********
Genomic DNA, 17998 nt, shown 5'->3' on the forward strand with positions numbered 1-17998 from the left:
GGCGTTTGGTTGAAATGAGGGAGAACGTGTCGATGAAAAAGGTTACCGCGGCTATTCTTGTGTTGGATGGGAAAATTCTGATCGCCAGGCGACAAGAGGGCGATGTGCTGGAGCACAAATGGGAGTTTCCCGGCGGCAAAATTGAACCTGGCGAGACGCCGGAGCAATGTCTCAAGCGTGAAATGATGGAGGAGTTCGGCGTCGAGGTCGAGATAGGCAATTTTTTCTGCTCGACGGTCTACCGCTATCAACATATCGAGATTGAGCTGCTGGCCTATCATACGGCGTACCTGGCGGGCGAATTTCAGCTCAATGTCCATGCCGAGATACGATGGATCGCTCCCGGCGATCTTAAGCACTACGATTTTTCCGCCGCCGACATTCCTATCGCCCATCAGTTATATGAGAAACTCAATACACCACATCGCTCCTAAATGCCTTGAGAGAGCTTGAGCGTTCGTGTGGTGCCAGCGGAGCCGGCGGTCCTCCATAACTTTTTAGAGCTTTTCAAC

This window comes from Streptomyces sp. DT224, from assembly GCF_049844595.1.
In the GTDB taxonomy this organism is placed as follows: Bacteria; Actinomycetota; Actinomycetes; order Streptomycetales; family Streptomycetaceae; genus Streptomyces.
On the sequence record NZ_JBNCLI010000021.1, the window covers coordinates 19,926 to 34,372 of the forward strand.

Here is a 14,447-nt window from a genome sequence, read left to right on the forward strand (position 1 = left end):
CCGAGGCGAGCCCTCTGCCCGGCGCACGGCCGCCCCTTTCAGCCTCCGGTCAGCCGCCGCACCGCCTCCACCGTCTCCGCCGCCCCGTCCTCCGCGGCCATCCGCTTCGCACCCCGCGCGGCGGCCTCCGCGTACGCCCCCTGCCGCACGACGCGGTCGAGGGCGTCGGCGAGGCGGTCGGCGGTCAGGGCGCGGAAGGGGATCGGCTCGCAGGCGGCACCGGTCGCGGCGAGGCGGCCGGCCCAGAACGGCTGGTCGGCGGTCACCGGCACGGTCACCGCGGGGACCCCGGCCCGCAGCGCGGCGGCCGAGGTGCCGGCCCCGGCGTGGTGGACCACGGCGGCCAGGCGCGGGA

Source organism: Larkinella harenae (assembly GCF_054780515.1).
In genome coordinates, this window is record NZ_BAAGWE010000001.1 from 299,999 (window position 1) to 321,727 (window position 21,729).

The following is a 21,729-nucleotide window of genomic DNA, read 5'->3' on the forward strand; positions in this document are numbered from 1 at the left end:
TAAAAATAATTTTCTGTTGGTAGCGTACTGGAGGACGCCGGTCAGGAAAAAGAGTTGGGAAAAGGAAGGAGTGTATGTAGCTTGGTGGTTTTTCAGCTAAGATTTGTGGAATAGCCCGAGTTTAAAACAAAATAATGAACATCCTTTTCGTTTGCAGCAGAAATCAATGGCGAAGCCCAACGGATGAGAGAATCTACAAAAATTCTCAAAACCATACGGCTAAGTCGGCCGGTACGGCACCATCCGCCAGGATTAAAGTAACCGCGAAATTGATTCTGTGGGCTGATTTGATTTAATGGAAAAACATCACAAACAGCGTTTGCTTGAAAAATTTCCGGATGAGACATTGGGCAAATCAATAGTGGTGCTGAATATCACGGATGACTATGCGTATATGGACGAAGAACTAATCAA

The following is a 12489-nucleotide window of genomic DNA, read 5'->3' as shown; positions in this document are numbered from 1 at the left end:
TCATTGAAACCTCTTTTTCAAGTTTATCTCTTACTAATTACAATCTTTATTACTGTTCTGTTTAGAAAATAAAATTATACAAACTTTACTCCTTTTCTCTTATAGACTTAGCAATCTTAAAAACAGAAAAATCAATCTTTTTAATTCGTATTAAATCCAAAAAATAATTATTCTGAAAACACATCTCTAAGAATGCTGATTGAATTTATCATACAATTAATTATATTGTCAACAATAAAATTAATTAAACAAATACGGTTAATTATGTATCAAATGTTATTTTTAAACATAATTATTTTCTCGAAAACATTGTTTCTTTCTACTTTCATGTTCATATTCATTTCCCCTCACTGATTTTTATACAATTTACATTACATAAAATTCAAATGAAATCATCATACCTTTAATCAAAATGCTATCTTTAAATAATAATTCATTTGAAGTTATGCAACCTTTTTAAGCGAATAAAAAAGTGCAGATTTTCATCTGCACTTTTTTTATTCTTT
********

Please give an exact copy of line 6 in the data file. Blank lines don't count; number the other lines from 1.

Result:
Here is a 14,447-nt window from a genome sequence, read left to right on the forward strand (position 1 = left end):